section 560(1)


This section outlines the process for a judge to set a trial date and location when an accused person elects to be tried without a jury.


560(1) If an accused elects, under section 536 or 536.1, to be tried by a judge without a jury, a judge having jurisdiction shall (a) on receiving a written notice from the sheriff or other person having custody of the accused stating that the accused is in custody and setting out the nature of the charge against him, or (b) on being notified by the clerk of the court that the accused is not in custody and of the nature of the charge against him, fix a time and place for the trial of the accused.


Section 560(1) of the Criminal Code of Canada outlines the procedures that are to be followed when an accused individual elects to be tried by a judge without a jury. This section describes the steps that must be taken by the judge, sheriff, or court clerk in order to schedule the trial of the accused. Under this section, if an accused individual elects to be tried by a judge without a jury, the judge with jurisdiction over the case must be notified by either the sheriff or another person who has custody of the accused. The notice must contain information about the nature of the charge against the accused and the fact that they are in custody. Alternatively, if the accused individual is not in custody, the court clerk must notify the judge of the charges against the accused and the fact that they are not in custody. Once the judge has been notified, they must then set a time and place for the trial of the accused. This ensures that all parties involved are aware of when and where the trial will take place, and allows for preparations to be made accordingly. Overall, section 560(1) is an important part of the Criminal Code of Canada as it ensures that the rights of accused individuals are protected and that they receive a fair trial. By outlining the necessary procedures for scheduling a trial, this section helps to ensure that justice is served in a timely and efficient manner.


Section 560(1) of the Criminal Code of Canada sets out the procedure for a trial by judge alone when an accused elects to waive their right to a trial by a jury. The section outlines the responsibilities of the judge and other court officials in setting the date, time, and place of the trial. One of the key features of a trial by judge alone is that it is faster and more efficient than a trial by jury. This is because judge-alone trials do not require the selection and education of a jury, which can often be a time-consuming process. Additionally, a judge-alone trial can avoid the risk of a hung jury, which can result in a mistrial and require a retrial to be scheduled. However, there are also some potential drawbacks to a trial by judge alone. The accused may feel that they would be better served by a jury trial, as a jury is more representative of the community and may be more sympathetic to the accused's position. Additionally, a judge-alone trial may not have the same level of accountability and transparency as a jury trial, as the judge is not being directly scrutinized by a group of jurors. Regardless of the perceived benefits and drawbacks of judge-alone trials, the fact remains that they are enshrined in Canadian law and are used regularly in criminal proceedings. Section 560(1) provides a clear and concise outline of the procedure for setting a date and place for such a trial, which helps to ensure that the process is fair, efficient, and transparent. It is worth noting that the decision to waive the right to a jury trial is a significant one, and should not be taken lightly by the accused or their legal counsel. Before making this decision, it is important to carefully weigh the potential benefits and drawbacks of a judge-alone trial, and to discuss these with a qualified legal professional. In conclusion, section 560(1) of the Criminal Code of Canada provides an important framework for the conduct of judge-alone trials in criminal proceedings. While there are both advantages and disadvantages to this type of trial, it is an important option for accused individuals who wish to expedite the legal process and avoid the potential risks associated with a jury trial. Ultimately, the decision to waive the right to a jury trial should be carefully considered in light of the specific circumstances of each case.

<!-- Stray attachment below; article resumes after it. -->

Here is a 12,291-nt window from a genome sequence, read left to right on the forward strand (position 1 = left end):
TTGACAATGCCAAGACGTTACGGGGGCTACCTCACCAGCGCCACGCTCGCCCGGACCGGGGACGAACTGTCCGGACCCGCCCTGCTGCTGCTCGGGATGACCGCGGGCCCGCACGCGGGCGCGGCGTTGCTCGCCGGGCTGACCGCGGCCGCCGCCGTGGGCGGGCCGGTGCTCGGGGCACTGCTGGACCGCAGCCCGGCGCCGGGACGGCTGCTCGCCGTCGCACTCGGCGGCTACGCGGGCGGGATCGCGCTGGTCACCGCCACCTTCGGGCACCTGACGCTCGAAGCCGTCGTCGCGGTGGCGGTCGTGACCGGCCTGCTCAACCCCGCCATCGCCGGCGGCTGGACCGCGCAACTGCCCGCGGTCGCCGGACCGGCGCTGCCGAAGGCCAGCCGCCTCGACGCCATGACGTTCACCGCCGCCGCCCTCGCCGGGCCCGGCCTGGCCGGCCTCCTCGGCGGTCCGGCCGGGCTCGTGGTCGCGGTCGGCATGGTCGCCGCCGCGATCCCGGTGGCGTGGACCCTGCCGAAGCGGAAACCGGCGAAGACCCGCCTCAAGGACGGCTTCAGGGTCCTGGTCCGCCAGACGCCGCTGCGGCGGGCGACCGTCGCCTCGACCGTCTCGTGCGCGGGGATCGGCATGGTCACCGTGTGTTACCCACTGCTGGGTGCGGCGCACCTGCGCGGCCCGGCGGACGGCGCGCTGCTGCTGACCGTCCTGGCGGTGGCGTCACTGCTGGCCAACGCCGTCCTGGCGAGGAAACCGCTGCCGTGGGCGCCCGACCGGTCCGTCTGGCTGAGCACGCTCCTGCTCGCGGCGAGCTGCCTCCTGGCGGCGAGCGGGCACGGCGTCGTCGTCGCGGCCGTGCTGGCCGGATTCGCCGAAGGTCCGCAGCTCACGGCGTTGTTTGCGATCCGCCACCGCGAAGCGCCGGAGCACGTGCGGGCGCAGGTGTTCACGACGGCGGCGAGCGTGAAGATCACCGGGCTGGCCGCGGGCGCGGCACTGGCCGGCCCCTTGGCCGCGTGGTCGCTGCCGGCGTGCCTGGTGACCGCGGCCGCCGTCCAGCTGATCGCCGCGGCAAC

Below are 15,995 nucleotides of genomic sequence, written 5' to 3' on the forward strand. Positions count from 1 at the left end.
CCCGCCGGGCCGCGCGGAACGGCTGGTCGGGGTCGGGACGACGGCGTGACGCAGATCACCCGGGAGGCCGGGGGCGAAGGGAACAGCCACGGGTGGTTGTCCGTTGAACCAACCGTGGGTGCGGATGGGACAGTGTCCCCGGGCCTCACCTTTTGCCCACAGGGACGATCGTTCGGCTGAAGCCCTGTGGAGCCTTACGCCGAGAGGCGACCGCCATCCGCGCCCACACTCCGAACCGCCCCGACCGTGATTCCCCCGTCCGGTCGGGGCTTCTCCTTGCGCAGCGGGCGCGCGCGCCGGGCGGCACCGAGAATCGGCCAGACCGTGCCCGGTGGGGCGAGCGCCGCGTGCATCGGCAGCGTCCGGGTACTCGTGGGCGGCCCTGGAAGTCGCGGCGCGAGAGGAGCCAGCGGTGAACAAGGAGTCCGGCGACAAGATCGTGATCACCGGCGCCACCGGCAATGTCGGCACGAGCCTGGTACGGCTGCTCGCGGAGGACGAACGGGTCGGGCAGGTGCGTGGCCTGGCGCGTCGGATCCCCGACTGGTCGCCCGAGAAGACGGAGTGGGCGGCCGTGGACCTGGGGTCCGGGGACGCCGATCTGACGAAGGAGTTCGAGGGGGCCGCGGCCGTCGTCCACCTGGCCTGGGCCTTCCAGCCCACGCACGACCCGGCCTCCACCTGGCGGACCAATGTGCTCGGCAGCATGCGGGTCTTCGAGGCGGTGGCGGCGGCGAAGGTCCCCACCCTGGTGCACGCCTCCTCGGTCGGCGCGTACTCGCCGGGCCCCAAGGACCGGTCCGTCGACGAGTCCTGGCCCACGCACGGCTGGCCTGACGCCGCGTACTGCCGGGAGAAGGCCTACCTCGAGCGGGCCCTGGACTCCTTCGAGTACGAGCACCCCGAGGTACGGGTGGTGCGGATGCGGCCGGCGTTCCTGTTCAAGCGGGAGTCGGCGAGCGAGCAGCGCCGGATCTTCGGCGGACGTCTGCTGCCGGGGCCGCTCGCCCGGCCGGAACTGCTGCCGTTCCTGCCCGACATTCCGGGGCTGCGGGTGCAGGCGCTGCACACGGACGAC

When dealing with section 560(1) of the Criminal Code of Canada, there are several strategic considerations that must be taken into account. These include the nature of the offense, the strength of the evidence, the potential sentencing outcomes, and the defendant's personal circumstances. The following are some strategies that could be employed when dealing with this section of the Criminal Code of Canada. 1. Deciding whether to elect for a trial by judge alone or jury: When facing criminal charges, one of the first strategic considerations is whether to choose a trial by judge without a jury, or a trial by judge and jury. There are several factors to consider when making this decision. For example, if the evidence against the defendant is strong, they may be more likely to choose a judge alone trial as the judge is less likely to be swayed by emotional appeals than a jury. On the other hand, if the defendant believes that their case would benefit from a jury trial, they may choose to proceed with that option. 2. Building a strong case: If a defendant chooses a trial by judge alone, it is crucial to build a strong case using expert testimony, forensic evidence, and other relevant evidence. The strength of the evidence can significantly impact the outcome of the trial. 3. Understanding the judge's rulings: Each judge has their own unique style and approach to making rulings. It is important to research and understand the judge's previous rulings and opinions, as well as their views on specific legal issues. This can help attorneys to better predict how the judge is likely to rule on certain aspects of the case. 4. Developing a sentencing strategy: If the defendant is convicted, the sentencing outcome will depend on the severity and nature of the offense, as well as the defendant's personal circumstances. Before the trial, it is important to develop a strategic plan for sentencing that takes into account any mitigating factors or extenuating circumstances that may be relevant. 5. Considering the defendant's personal circumstances: The defendant's personal circumstances may also impact the trial strategy. For example, if the defendant has a criminal record, they may be more interested in taking a plea deal or negotiating a lighter sentence to avoid lengthy imprisonment. 6. Preparing witnesses: Whether the trial is by judge alone or by a jury, preparing witnesses is an essential part of the trial preparation process. Witnesses should be prepared to testify effectively and should be coached on how to handle cross-examination. In conclusion, section 560(1) of the Criminal Code of Canada presents several strategic considerations for defendants and their attorneys. The above strategies can help defendants to prepare for trial, develop successful trial strategies, and increase their chances of a favorable outcome.